Cannibal Cups and our Squeamish Sensibility

The BBC has highlighted the fact that our Cro-Magnon ancestors were not only opportunistic cannibals but apparently dab hands at turning left-over skulls into carefully crafted drinking vessels (see http://bbc.in/idMRaK). Skull cups are found in many traditions but, by and large, we thoroughly modern people find the idea of drinking from a dead person’s cranium rather repellant.

Our squeamishness does not extend to some aspects of contemporary life which, if we could think about them with the kind of distance time lends, might not be so acceptable: abortion, napalm bombs, land-mines, to name but a few. The one thing these have in common is a very ambivalent attitude to human life, with some lives being valued above others. Once we let go of the idea that all life is sacred, that my life is worth neither more nor less than yours, then I think we get into a moral quagmire with no firm footing.

Looking at those Cro-Magnon drinking cups, I can’t help feeling that there was a strange kind of reverence involved in their fashioning. Maybe our problem is that our power to kill and destroy is so great that we dare not consider what we are doing. Our squeamish sensibility protects us from facing up to the consequences of what we do. Sadly, it also deadens our sense of reverence.

Facebooktwitterredditpinterestlinkedintumblrmail

Religious Mockery

Yesterday was a busy day so I didn’t have time to do more than register a blog pooh-poohing the Catholic understanding of the Eucharist and the Church’s canonisation process. They are hardly to be equated, but the blogger took her information from a former Catholic and seemed to think that was good enough to link them both in the magical mystery realm.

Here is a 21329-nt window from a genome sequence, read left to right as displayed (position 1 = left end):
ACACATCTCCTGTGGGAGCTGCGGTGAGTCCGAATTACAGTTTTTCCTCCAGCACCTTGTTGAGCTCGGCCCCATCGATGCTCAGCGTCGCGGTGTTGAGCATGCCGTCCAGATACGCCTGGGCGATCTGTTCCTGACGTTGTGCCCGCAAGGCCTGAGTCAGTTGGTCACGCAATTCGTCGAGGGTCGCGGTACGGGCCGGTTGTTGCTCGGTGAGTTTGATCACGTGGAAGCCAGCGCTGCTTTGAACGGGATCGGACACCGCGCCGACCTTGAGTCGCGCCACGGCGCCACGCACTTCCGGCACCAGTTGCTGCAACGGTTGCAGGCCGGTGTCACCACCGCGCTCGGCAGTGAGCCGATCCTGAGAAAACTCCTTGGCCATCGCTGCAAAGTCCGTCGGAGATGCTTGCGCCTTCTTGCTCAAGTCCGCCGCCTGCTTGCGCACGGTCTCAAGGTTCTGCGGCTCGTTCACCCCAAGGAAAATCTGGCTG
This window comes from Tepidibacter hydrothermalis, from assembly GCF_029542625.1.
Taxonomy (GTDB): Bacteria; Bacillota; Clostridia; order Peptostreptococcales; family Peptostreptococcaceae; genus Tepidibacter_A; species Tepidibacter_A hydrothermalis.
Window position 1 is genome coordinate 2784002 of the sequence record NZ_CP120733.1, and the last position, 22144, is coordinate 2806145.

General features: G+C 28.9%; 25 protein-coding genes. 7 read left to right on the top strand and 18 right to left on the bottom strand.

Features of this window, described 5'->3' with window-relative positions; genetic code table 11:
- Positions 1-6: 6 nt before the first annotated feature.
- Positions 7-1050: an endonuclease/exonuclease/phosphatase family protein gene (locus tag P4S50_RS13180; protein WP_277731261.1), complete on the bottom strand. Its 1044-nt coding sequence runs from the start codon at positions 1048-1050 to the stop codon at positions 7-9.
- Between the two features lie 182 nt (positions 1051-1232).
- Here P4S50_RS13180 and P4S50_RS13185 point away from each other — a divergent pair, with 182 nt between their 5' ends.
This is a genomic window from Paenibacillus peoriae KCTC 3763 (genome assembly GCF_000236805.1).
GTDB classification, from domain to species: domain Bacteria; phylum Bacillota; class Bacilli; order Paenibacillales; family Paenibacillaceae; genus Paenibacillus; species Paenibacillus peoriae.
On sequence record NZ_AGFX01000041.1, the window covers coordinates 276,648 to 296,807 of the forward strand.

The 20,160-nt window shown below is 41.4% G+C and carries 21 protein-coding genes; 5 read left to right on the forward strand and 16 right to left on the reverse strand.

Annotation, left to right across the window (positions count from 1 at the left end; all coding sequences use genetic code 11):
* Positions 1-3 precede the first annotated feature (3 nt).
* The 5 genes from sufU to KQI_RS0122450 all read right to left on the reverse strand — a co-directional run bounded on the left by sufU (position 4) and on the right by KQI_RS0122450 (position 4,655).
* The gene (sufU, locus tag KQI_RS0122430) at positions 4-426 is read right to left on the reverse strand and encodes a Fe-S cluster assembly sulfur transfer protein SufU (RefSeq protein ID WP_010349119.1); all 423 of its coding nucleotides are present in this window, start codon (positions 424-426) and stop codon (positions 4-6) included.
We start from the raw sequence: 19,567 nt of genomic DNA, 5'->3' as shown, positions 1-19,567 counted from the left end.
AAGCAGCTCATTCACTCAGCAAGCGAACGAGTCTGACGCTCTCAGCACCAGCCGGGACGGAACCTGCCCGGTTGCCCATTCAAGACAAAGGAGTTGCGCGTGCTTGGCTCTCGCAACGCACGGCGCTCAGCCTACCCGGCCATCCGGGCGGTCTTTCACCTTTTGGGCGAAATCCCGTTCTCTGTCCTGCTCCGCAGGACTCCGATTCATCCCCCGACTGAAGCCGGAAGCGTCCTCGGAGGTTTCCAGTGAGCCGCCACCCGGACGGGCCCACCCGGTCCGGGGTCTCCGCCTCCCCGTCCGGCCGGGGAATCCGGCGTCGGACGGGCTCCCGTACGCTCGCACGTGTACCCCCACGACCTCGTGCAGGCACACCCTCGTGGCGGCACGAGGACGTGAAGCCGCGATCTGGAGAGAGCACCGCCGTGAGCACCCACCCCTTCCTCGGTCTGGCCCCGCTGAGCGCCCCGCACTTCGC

Quite apart from the fact that I don’t think it’s a very good idea to take one’s understanding of anything theological from someone who has rejected both the theology and its presuppositions, I was surprised to find I was upset (about the Eucharist, not the canonisation error where the ignorance shown was laughable and did indeed make me smile hugely). Religious debate has always seemed to me good and valuable but mockery is hard to take when what is being mocked is God himself. I can’t think what the equivalent of  the title “Transubstantiation and Santa Claus” would be, but I know no one in the monastery would use it of anyone’s religious beliefs. The blogger did not mean to give offence or cause hurt, which is important to remember. I wish I had had time to go into the questions raised but I didn’t, and it is the nature of blogging that yesterday’s post is one with eternity.

So why am I going on about religious mockery today? In this Octave of Prayer for Christian Unity, that blog post was a reminder that we have a long way to go before we Christians really understand and respect one another. St Benedict in his Rule never lets us forget that reverence for God must spill over into reverence for people and for all that is. Even the goods and utensils of the monastery are to be regarded as sacred altar vessels, capable of holding the mystery of God. Mockery, scurillitas, is something he condemns again and again because it is fundamentally opposed to reverence. If we are to to learn how to appreciate the gifts God has bestowed on us, we must learn how to revere one another, how to respect one another’s beliefs.

Yesterday I really understood why.

Facebooktwitterredditpinterestlinkedintumblrmail